Palestinians, IDF clash in Jalazone after funeral of teen killed by IDF on Friday (Haaretz)
17-year-old Palestinian killed by IDF on Friday laid to rest near Ramallah (Haaretz)
Fire breaks out in Devira Forest, north of Be'er Sheva; four firefighting crews on scene (Haaretz)
- 3:24 PM
UN: At least 1,332 Iraqis killed by violence in July (AP)
Yemen's vice president reportedly lands in southern port city of Aden (Reuters)
India and Bangladesh swap border enclaves, settling decades-long dispute (AP)
Settlers from Esh Kodesh clash with Palestinians in West Bank; IDF forces cordon off area (Haaretz)
- 10:05 AM
Report: Netanyahu set to address U.S. Jews on Iran deal in live webcast (Haaretz)
White House says circumstances of Taliban leader's death remain uncertain (Reuters)
U.S. envoy to UN visits Cuba's UN Mission, a first in decades (AP)
Woman arrested trying to jump White House fence (Reuters)
Man shot dead in northern Israel town of Bi'ina, police say the murder was gang related (Haaretz)
Palestinian reportedly shot dead by Israeli soldiers after approaching Gaza border fence (Haaretz)
Arad holds rock festival again, 14 years after fatal concert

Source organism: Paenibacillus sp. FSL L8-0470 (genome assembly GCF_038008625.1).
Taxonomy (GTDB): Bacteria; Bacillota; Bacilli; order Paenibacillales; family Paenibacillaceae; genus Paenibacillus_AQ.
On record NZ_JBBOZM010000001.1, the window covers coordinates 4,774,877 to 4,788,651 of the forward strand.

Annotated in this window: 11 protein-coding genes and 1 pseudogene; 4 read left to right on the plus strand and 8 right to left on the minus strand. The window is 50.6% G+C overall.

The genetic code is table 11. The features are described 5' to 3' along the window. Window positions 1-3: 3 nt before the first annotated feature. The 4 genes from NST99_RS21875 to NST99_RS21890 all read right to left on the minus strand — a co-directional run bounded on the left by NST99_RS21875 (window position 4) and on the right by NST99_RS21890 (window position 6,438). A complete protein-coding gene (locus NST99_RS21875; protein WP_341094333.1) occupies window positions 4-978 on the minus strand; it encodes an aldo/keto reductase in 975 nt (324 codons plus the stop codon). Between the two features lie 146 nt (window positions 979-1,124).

The festival is going ahead despite almost none of the conclusions from the investigation of the 1995 tragedy being implemented.
The Arad Rock Festival will open in the southern city tonight, for the first time since 1995, when three teenagers were crushed to death in a stampede.
The event, sponsored by cell phone provider Cellcom, will host more than 30 concerts over three days, some free of charge and some costing NIS 35 to 50.
Acts confirmed for the festival include veteran rocker Shalom Hanoch, as well as Alma Zohar, Ninette, Aviv Geffen, Ivri Lider, Keren Peles, Arkadi Duchin, Asaf Avidan and others.
The festival is going ahead despite almost none of the conclusions from the investigation of the 1995 tragedy being implemented. Government decisions were not applied, and the Performances Licensing Act, written in the aftermath, was never submitted to the Knesset. The updated licensing regulations, written soon afterwards, are considered to be little more than guidelines, and the police refuse to enforce them.
Meanwhile, the Israeli firefighters association has been on partial strike, and will not be on hand at the festival - expected to draw 30,000 people, mostly teenagers.
"By law, the producers have to adhere to conditions put forward by the police and firefighting services. This won't be happening, and it's outrageous," said Boaz Rakia, the organization's spokesperson. He said no other private or public organization can replace trained firefighting teams.
Four camping sites will be set up around the city, equipped with changing rooms, toilets, water taps and secured by police, private security, and Magen David Adom. Information and storage services will also be available, and the festival administration is suggesting people dress warmly.
Special buses will be leaving from Tel Aviv, Jerusalem, Haifa, and other cities for the event.